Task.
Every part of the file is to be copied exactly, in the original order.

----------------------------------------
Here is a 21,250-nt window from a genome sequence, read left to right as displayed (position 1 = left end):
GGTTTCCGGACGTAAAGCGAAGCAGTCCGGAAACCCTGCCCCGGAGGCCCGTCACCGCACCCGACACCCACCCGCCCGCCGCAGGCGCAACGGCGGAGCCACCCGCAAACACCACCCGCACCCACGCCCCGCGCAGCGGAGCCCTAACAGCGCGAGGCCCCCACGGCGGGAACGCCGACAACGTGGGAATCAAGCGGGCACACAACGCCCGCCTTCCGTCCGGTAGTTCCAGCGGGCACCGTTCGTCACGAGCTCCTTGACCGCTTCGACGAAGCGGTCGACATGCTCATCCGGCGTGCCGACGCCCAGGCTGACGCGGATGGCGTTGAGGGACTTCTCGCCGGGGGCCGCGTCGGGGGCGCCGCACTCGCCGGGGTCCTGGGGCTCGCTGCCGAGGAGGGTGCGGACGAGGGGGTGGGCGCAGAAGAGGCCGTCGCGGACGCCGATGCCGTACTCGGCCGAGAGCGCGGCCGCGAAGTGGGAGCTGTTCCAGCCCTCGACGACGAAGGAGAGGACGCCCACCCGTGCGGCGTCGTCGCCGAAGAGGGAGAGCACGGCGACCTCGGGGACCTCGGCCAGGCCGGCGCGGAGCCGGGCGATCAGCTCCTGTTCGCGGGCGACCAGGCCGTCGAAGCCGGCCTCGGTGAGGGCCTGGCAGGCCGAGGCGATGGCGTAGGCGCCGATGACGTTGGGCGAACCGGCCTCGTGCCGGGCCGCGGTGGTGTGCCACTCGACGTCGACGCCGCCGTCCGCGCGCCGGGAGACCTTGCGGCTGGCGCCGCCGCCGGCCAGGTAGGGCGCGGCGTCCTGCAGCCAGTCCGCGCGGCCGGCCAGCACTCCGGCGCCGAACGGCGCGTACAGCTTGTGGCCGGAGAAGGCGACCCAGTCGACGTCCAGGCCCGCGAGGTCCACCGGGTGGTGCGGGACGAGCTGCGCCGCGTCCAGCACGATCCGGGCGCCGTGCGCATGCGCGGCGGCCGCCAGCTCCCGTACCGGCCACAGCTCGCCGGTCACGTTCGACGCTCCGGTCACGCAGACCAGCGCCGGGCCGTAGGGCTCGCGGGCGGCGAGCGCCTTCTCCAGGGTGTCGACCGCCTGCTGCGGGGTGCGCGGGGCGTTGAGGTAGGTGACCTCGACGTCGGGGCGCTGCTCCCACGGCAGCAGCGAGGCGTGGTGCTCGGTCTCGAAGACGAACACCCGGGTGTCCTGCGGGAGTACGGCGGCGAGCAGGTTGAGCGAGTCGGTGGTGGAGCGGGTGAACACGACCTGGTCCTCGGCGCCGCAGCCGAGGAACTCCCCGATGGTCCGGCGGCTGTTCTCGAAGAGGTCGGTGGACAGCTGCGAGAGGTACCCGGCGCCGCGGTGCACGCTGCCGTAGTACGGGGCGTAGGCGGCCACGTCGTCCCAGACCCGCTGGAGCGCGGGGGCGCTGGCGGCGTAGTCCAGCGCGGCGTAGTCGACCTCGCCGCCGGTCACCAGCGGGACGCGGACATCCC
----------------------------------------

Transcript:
Here is a 21,250-nt window from a genome sequence, read left to right as displayed (position 1 = left end):
GGTTTCCGGACGTAAAGCGAAGCAGTCCGGAAACCCTGCCCCGGAGGCCCGTCACCGCACCCGACACCCACCCGCCCGCCGCAGGCGCAACGGCGGAGCCACCCGCAAACACCACCCGCACCCACGCCCCGCGCAGCGGAGCCCTAACAGCGCGAGGCCCCCACGGCGGGAACGCCGACAACGTGGGAATCAAGCGGGCACACAACGCCCGCCTTCCGTCCGGTAGTTCCAGCGGGCACCGTTCGTCACGAGCTCCTTGACCGCTTCGACGAAGCGGTCGACATGCTCATCCGGCGTGCCGACGCCCAGGCTGACGCGGATGGCGTTGAGGGACTTCTCGCCGGGGGCCGCGTCGGGGGCGCCGCACTCGCCGGGGTCCTGGGGCTCGCTGCCGAGGAGGGTGCGGACGAGGGGGTGGGCGCAGAAGAGGCCGTCGCGGACGCCGATGCCGTACTCGGCCGAGAGCGCGGCCGCGAAGTGGGAGCTGTTCCAGCCCTCGACGACGAAGGAGAGGACGCCCACCCGTGCGGCGTCGTCGCCGAAGAGGGAGAGCACGGCGACCTCGGGGACCTCGGCCAGGCCGGCGCGGAGCCGGGCGATCAGCTCCTGTTCGCGGGCGACCAGGCCGTCGAAGCCGGCCTCGGTGAGGGCCTGGCAGGCCGAGGCGATGGCGTAGGCGCCGATGACGTTGGGCGAACCGGCCTCGTGCCGGGCCGCGGTGGTGTGCCACTCGACGTCGACGCCGCCGTCCGCGCGCCGGGAGACCTTGCGGCTGGCGCCGCCGCCGGCCAGGTAGGGCGCGGCGTCCTGCAGCCAGTCCGCGCGGCCGGCCAGCACTCCGGCGCCGAACGGCGCGTACAGCTTGTGGCCGGAGAAGGCGACCCAGTCGACGTCCAGGCCCGCGAGGTCCACCGGGTGGTGCGGGACGAGCTGCGCCGCGTCCAGCACGATCCGGGCGCCGTGCGCATGCGCGGCGGCCGCCAGCTCCCGTACCGGCCACAGCTCGCCGGTCACGTTCGACGCTCCGGTCACGCAGACCAGCGCCGGGCCGTAGGGCTCGCGGGCGGCGAGCGCCTTCTCCAGGGTGTCGACCGCCTGCTGCGGGGTGCGCGGGGCGTTGAGGTAGGTGACCTCGACGTCGGGGCGCTGCTCCCACGGCAGCAGCGAGGCGTGGTGCTCGGTCTCGAAGACGAACACCCGGGTGTCCTGCGGGAGTACGGCGGCGAGCAGGTTGAGCGAGTCGGTGGTGGAGCGGGTGAACACGACCTGGTCCTCGGCGCCGCAGCCGAGGAACTCCCCGATGGTCCGGCGGCTGTTCTCGAAGAGGTCGGTGGACAGCTGCGAGAGGTACCCGGCGCCGCGGTGCACGCTGCCGTAGTACGGGGCGTAGGCGGCCACGTCGTCCCAGACCCGCTGGAGCGCGGGGGCGCTGGCGGCGTAGTCCAGCGCGGCGTAGTCGACCTCGCCGCCGGTCACCAGCGGGACGCGGACATCCC